Malian troops have begun deploying to the key northern town of Kidal, a senior army official said Monday, returning to an area that has long been a symbol of the government's lack of control over the north.
The official, who requested anonymity, said soldiers had left the northern city of Gao and were on their way to Kidal. "There is no problem for now," he said.
Rebels captured much of the West African state's north in 2012, including Kidal, triggering a war that has since been taken over by jihadists and spread to central Mali, neighboring Burkina Faso and Niger.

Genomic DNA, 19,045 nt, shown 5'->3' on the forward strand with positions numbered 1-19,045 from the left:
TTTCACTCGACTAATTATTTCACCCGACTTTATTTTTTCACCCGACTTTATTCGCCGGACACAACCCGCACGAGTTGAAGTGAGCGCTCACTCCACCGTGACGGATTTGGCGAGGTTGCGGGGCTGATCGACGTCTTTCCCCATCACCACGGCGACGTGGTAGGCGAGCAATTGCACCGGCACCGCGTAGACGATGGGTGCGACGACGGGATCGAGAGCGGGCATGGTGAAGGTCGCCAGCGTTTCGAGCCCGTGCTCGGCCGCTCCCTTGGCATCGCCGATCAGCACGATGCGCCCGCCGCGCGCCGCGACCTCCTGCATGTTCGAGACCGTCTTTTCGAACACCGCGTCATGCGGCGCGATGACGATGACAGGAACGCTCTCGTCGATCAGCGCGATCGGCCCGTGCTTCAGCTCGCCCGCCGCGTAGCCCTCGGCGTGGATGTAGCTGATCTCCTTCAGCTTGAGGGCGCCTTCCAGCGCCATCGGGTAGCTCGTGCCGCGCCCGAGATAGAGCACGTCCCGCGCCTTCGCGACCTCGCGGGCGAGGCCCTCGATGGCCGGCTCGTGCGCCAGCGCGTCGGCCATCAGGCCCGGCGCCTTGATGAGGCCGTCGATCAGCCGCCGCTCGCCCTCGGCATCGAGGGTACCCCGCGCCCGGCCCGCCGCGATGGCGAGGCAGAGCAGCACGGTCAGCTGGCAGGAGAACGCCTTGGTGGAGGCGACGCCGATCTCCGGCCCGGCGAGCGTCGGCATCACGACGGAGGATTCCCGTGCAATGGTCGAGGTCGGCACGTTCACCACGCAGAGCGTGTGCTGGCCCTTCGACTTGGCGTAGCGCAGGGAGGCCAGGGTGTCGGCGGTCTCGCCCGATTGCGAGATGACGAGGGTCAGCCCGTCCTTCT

The return of Malian troops to Kidal is considered a key component in implementing the 2015 Algiers peace agreement, struck between the government in Bamako and some rebel groups.
Mali has struggled to contain the revolt, despite the presence of foreign troops.
Both the United Nations peacekeeping mission and French forces in the country support the Malian army's return to Kidal, the officer said.
Troops are expected to take several days to reach the city, which is about 200 kilometres (120 miles) south of Gao.
The units returning to the city are so-called "reconstituted" ones, comprised of regulars and former rebels who joined the military after the 2015 peace accord.
Other such units are expected to deploy in northern Malian cities such as Menaka, Gao and Timbuktu, after the soldiers reach Kidal.